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By Mallonje
#24456
I am completely new to the hobby.

I had made my own farm back when I was a kid - it was a cocktail olive jar inside a peanut butter jar with sand and about 40 or so worker sugar ants. I recall that setup lasted for almost a year. This led to an interest in keeping insects as pets: various stick bugs, tarantulas, scorpions, all culminating in the straw that broke my mother's back - madagascar hissing cockroaches.

I stumbled upon antscanada while surfing YouTube for science videos out of boredom and I'm now very interestested in raising local native species this summer. I figure I've got some time until the first nuptial flights in my area and any chance at finding queens, so I had better brush up.

Any advice is always accepted and would be greatly appreciated.
User avatar
By Antlove4ever
#24962
Hello Mallonje!

Raising Ants is an amazing thing, but if you don’t do your research on how to care for them properly then the colony can soon so die.

What would you like to find out about? Do you know the basics or would you like me to run you over them?


Kind regards
-Ella
(AntLove4Ever <3)
User avatar
By Mallonje
#25029
Hi Ella,

I think I've brushed up on the basics. But any advice you'd like to offer will be greatly appreciated.

The cold weather has prevented me from catching anything yet. I've seen one flight, and found half a dozen camponotus males, but no queens.

I was camping in Milton Ma. recently and turning over a rock to build a fire pit I discovered a beautiful colony of bright sunflower yellow ants. I think they were most likely Lasius claviger. But now I have a goal. They were gorgeous. I want them.

However they reside in heavily wooded areas so I don't think I'm likely to stumble across a Queen any time soon, but I'd feel horrible harvesting an established colony. I'm wondering if there's something I can do to "trap" a post flight queen - like maybe lay out a tarp with wet newspaper or leaf matter to and see if over time one will land there.
User avatar
By Antlove4ever
#25030
Dear mallonje,

I couldn’t find any way to “trap” a queen ant without human interaction. It’s likely that the cold weather has put these sunflower ants into hibernation, you won’t see much of them until it warms up. The more time you spend in or near the forest where you spotted them then the higher the chance of seeing one of them during nuptial flights.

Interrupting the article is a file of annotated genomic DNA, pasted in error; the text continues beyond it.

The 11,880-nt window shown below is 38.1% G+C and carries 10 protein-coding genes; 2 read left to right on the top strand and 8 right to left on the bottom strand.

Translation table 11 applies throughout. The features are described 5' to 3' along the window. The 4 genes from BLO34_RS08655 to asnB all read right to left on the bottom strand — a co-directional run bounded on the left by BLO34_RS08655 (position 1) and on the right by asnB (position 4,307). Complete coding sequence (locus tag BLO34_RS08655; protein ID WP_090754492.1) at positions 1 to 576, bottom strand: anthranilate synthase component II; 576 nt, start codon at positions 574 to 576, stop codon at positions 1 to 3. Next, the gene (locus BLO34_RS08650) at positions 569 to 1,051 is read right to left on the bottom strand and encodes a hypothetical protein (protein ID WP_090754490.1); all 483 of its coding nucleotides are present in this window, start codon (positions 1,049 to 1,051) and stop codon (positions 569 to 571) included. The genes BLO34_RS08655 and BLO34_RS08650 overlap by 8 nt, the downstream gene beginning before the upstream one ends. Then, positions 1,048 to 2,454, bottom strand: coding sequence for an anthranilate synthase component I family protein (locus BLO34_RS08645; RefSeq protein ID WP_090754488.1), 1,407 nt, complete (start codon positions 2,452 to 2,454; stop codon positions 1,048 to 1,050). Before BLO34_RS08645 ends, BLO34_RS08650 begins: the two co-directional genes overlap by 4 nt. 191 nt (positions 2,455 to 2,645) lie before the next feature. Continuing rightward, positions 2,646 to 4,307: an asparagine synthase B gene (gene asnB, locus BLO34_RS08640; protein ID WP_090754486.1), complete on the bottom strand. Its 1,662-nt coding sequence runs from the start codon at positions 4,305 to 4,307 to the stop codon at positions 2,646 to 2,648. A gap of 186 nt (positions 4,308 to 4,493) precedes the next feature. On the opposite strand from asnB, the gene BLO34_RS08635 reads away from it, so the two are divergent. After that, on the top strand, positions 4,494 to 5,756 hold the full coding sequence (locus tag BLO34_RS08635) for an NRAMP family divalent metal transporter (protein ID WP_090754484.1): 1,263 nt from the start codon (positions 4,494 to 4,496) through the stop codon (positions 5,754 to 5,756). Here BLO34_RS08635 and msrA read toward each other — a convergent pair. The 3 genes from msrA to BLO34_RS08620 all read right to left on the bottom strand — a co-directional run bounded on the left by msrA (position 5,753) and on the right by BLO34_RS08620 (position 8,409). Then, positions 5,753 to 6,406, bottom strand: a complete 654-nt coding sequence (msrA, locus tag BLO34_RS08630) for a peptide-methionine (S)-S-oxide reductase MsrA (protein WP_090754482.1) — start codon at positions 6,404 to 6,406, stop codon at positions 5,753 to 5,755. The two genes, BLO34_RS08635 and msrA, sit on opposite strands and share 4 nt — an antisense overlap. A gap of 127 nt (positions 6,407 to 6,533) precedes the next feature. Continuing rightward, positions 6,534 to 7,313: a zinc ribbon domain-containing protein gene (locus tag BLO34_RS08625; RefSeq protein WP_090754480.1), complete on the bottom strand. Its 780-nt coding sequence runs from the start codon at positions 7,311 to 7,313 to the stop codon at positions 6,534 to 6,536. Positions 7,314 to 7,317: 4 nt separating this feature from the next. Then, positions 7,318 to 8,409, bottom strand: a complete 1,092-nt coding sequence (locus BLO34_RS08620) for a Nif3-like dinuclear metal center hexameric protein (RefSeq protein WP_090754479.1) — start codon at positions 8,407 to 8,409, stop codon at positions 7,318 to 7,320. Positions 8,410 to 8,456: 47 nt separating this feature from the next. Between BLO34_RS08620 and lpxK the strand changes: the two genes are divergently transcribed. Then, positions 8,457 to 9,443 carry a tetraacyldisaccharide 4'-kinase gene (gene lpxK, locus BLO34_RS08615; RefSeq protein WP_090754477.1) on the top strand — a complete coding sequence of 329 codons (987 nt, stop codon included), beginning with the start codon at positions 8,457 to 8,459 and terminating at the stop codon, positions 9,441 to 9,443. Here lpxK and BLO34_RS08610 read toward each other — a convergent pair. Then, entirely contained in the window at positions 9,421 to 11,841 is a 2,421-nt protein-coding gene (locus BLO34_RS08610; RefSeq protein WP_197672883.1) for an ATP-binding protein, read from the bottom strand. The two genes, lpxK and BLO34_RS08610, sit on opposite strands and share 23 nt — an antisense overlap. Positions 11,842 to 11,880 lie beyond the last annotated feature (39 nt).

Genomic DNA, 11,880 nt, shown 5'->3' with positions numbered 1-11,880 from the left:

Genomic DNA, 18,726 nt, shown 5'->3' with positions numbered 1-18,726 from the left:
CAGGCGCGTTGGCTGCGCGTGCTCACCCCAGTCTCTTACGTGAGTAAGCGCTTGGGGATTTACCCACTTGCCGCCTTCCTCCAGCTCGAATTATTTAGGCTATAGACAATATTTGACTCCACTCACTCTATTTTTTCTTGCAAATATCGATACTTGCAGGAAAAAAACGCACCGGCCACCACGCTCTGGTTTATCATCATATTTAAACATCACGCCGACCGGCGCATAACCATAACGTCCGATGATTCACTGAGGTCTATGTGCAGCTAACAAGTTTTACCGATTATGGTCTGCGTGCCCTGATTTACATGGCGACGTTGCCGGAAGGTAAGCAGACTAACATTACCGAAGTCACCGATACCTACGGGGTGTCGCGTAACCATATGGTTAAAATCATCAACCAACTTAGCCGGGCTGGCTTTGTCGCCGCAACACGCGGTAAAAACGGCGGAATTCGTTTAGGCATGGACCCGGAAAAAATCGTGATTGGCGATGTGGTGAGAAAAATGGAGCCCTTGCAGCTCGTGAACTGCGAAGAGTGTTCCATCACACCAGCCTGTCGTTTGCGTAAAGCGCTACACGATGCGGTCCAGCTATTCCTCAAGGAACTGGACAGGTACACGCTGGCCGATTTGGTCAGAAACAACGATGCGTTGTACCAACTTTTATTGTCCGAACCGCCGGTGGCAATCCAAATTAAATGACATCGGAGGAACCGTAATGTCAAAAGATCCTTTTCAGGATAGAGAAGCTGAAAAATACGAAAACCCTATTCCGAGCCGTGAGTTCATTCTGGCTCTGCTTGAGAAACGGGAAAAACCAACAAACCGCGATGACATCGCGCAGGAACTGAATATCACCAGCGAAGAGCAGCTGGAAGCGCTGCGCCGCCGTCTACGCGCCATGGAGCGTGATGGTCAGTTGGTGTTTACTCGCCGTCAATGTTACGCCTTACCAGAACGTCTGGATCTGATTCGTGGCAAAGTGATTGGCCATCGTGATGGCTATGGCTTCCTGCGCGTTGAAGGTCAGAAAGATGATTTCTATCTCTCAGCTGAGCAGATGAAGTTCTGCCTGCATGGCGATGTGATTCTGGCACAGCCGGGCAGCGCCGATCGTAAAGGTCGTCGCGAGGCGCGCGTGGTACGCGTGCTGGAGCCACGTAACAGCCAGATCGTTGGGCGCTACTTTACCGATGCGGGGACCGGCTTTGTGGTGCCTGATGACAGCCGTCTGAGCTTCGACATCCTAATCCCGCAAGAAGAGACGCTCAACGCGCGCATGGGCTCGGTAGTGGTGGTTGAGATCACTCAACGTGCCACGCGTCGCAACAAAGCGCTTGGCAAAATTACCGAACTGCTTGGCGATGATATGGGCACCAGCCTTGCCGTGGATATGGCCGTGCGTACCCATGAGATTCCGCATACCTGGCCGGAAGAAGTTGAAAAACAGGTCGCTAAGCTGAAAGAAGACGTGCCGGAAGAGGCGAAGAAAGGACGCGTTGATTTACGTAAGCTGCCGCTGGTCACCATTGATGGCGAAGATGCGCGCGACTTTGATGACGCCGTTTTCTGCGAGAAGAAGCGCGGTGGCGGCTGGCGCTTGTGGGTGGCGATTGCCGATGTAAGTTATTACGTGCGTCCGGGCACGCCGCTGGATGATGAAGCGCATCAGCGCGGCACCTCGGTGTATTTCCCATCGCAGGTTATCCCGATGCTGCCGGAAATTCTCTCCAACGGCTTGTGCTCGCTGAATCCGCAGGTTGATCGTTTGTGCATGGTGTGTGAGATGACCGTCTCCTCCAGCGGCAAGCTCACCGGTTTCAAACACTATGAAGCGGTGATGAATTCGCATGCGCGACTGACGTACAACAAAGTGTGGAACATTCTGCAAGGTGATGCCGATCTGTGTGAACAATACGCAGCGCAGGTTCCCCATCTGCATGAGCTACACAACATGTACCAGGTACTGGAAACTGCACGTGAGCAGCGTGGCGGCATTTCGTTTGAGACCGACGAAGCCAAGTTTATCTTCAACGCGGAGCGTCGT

If the nuptial flight that just passed was the one this species flies in, then you’d probably have to wait until next year to find a mated queen of this colony, however if you are desperate to find one this year, multiple online stores sell queen ants. This website has a buy/sell market for your specifications, just take into notice that these are live creatures and shouldn’t be shipped overseas or on long distances.

Try to look into this species and see what times of year they fly? Waiting by the nest you saw during this time of year and boring as it sounds, it’s probably the highest chance of you catching one by yourself.

Hope this helped

Kind regards
-Ella
(AntLove4Ever <3)
User avatar
By JavianSB
#25039
Patients and Preparation is one thing I’ve learned that really helped me, and I’m still and amateur keeper don’t get me wrong lol I still seek help from a lot of people on here but it’s best to have those traits as the hobby is slow at times especially when trying to find a queen.

I could never really look for a queen, I just would get lucky walking home or around the neighborhood to spot a big ant crossing a sidewalk and had to grab the nearest bottle to contain her..

Prepping a capture tube would be great a tube with just a cotton stopper to have at all times just in case.. Also getting materials for a test tube set up .. Also looking at the types of ants in your area and choose what species suits you. I like Camponotus because they grow slow but are active and generally big ants but you may like Lasius or Pheidole who are smaller, quickly growing active ants.. It’s just up to your personal preference and what you are able to accommodate.. TAKE IT SLOW LOL! But also keep in mind the future as far as upgrading nest size and tube changes.. Ants Russia, Ants Canada and , Tarheel Ants have some really neat nests and founding formicaria at many price ranges.

These are some things that helped me! Also create a designated ant space or room for your queen that’s less frequented maybe and insulated..

Congrats on your re-found hobby I can’t wait to see you catch your first queen


Sent from my iPhone using Tapatalk
Last edited by JavianSB on Thu Apr 19, 2018 4:47 pm, edited 1 time in total.
User avatar
By Antlove4ever
#25042
Dear users from this forum

As JavianSB stated, this hobby requires a lot of patience. Ranging from capturing a queen to waiting for her first eggs to raising her colony from a few workers. Some Queens can live to up to 10 years, so good care and perseverance is absolutely key.

Many people think antkeeping is easy, but it requires a specific kind of person to get the most out of a queen ant. You’ll have to be willing to study the diet, nest type, if she will allow multiple queens and much more. You’ll have to prepare test tubes and nests which will both have to be cleaned every so often.

If you’re thinking about purchasing a pre-founded colony from other people, then you’ll have to take into consideration that you’ll miss the key stages of founding, I personally like to see my colonies grow from a few workers to a grand metropolitan. Seeing her be moved into her first proper nest is so rewarding to watch.

This post is probably just a rant on how much I love ants and is probably no use whatsoever, but these creatures are remarkable and I’d like to spread the love!



Kind regards
-Ella
(AntLove4Ever <3)

I have just received a Lasius niger queen with egg[…]